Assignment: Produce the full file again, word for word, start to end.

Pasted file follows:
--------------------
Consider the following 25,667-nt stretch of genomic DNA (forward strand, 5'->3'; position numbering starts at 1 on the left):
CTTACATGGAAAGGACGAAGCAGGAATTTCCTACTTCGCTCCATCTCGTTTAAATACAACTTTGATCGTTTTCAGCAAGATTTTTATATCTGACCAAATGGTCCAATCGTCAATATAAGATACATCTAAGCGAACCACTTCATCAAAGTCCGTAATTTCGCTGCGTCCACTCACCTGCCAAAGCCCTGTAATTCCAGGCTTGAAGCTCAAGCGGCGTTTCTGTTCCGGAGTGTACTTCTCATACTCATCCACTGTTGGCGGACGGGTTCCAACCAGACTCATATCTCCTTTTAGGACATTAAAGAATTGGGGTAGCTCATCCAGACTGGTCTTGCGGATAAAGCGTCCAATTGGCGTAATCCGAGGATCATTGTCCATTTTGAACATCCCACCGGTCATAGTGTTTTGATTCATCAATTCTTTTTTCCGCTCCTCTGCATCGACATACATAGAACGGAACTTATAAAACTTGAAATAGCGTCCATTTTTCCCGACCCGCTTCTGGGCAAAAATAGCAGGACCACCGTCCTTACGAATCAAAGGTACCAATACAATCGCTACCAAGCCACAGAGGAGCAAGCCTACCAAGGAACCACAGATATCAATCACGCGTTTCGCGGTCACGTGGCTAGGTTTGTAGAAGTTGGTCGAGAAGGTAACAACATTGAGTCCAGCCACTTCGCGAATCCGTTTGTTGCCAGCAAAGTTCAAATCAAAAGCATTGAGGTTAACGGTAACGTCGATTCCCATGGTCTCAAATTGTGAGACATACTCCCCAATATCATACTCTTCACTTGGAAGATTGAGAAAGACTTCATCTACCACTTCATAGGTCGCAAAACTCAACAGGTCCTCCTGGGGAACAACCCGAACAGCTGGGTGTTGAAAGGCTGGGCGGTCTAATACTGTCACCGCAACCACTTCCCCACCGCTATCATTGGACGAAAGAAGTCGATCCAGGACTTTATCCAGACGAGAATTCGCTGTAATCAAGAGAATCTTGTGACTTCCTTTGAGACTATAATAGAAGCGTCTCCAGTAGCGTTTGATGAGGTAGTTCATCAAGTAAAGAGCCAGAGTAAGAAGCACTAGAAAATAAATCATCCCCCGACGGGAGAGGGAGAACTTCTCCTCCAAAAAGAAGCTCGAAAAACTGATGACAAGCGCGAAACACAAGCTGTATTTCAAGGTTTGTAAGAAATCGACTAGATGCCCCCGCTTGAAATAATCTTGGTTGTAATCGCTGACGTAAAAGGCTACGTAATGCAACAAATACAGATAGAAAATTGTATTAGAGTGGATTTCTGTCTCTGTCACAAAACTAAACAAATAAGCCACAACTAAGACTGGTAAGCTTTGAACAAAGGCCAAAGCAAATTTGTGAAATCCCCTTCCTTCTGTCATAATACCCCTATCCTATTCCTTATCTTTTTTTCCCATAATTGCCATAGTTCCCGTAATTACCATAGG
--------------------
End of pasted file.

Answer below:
Consider the following 25,667-nt stretch of genomic DNA (forward strand, 5'->3'; position numbering starts at 1 on the left):
CTTACATGGAAAGGACGAAGCAGGAATTTCCTACTTCGCTCCATCTCGTTTAAATACAACTTTGATCGTTTTCAGCAAGATTTTTATATCTGACCAAATGGTCCAATCGTCAATATAAGATACATCTAAGCGAACCACTTCATCAAAGTCCGTAATTTCGCTGCGTCCACTCACCTGCCAAAGCCCTGTAATTCCAGGCTTGAAGCTCAAGCGGCGTTTCTGTTCCGGAGTGTACTTCTCATACTCATCCACTGTTGGCGGACGGGTTCCAACCAGACTCATATCTCCTTTTAGGACATTAAAGAATTGGGGTAGCTCATCCAGACTGGTCTTGCGGATAAAGCGTCCAATTGGCGTAATCCGAGGATCATTGTCCATTTTGAACATCCCACCGGTCATAGTGTTTTGATTCATCAATTCTTTTTTCCGCTCCTCTGCATCGACATACATAGAACGGAACTTATAAAACTTGAAATAGCGTCCATTTTTCCCGACCCGCTTCTGGGCAAAAATAGCAGGACCACCGTCCTTACGAATCAAAGGTACCAATACAATCGCTACCAAGCCACAGAGGAGCAAGCCTACCAAGGAACCACAGATATCAATCACGCGTTTCGCGGTCACGTGGCTAGGTTTGTAGAAGTTGGTCGAGAAGGTAACAACATTGAGTCCAGCCACTTCGCGAATCCGTTTGTTGCCAGCAAAGTTCAAATCAAAAGCATTGAGGTTAACGGTAACGTCGATTCCCATGGTCTCAAATTGTGAGACATACTCCCCAATATCATACTCTTCACTTGGAAGATTGAGAAAGACTTCATCTACCACTTCATAGGTCGCAAAACTCAACAGGTCCTCCTGGGGAACAACCCGAACAGCTGGGTGTTGAAAGGCTGGGCGGTCTAATACTGTCACCGCAACCACTTCCCCACCGCTATCATTGGACGAAAGAAGTCGATCCAGGACTTTATCCAGACGAGAATTCGCTGTAATCAAGAGAATCTTGTGACTTCCTTTGAGACTATAATAGAAGCGTCTCCAGTAGCGTTTGATGAGGTAGTTCATCAAGTAAAGAGCCAGAGTAAGAAGCACTAGAAAATAAATCATCCCCCGACGGGAGAGGGAGAACTTCTCCTCCAAAAAGAAGCTCGAAAAACTGATGACAAGCGCGAAACACAAGCTGTATTTCAAGGTTTGTAAGAAATCGACTAGATGCCCCCGCTTGAAATAATCTTGGTTGTAATCGCTGACGTAAAAGGCTACGTAATGCAACAAATACAGATAGAAAATTGTATTAGAGTGGATTTCTGTCTCTGTCACAAAACTAAACAAATAAGCCACAACTAAGACTGGTAAGCTTTGAACAAAGGCCAAAGCAAATTTGTGAAATCCCCTTCCTTCTGTCATAATACCCCTATCCTATTCCTTATCTTTTTTTCCCATAATTGCCATAGTTCCCGTAATTACCATAGG